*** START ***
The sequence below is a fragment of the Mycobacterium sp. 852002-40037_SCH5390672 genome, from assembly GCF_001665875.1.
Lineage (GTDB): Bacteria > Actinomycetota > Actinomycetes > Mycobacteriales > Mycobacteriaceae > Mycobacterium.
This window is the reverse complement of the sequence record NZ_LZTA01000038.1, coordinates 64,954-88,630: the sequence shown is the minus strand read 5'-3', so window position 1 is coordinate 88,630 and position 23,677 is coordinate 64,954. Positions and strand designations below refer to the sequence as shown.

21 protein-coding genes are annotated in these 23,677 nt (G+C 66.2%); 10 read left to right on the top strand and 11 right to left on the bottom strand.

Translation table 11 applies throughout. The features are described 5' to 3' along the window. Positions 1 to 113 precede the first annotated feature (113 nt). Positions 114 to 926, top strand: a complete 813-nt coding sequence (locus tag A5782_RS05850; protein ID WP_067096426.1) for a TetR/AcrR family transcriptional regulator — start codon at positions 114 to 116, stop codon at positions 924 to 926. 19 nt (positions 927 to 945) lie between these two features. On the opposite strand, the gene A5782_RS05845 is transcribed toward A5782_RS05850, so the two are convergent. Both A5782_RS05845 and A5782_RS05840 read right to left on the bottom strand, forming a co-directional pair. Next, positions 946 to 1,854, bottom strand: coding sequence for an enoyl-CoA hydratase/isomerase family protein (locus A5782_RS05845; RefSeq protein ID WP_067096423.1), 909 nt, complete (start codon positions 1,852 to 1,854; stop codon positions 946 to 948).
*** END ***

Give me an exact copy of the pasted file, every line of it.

The sequence below is a fragment of the Mycobacterium sp. 852002-40037_SCH5390672 genome, from assembly GCF_001665875.1.
Lineage (GTDB): Bacteria > Actinomycetota > Actinomycetes > Mycobacteriales > Mycobacteriaceae > Mycobacterium.
This window is the reverse complement of the sequence record NZ_LZTA01000038.1, coordinates 64,954-88,630: the sequence shown is the minus strand read 5'-3', so window position 1 is coordinate 88,630 and position 23,677 is coordinate 64,954. Positions and strand designations below refer to the sequence as shown.

21 protein-coding genes are annotated in these 23,677 nt (G+C 66.2%); 10 read left to right on the top strand and 11 right to left on the bottom strand.

Translation table 11 applies throughout. The features are described 5' to 3' along the window. Positions 1 to 113 precede the first annotated feature (113 nt). Positions 114 to 926, top strand: a complete 813-nt coding sequence (locus tag A5782_RS05850; protein ID WP_067096426.1) for a TetR/AcrR family transcriptional regulator — start codon at positions 114 to 116, stop codon at positions 924 to 926. 19 nt (positions 927 to 945) lie between these two features. On the opposite strand, the gene A5782_RS05845 is transcribed toward A5782_RS05850, so the two are convergent. Both A5782_RS05845 and A5782_RS05840 read right to left on the bottom strand, forming a co-directional pair. Next, positions 946 to 1,854, bottom strand: coding sequence for an enoyl-CoA hydratase/isomerase family protein (locus A5782_RS05845; RefSeq protein ID WP_067096423.1), 909 nt, complete (start codon positions 1,852 to 1,854; stop codon positions 946 to 948).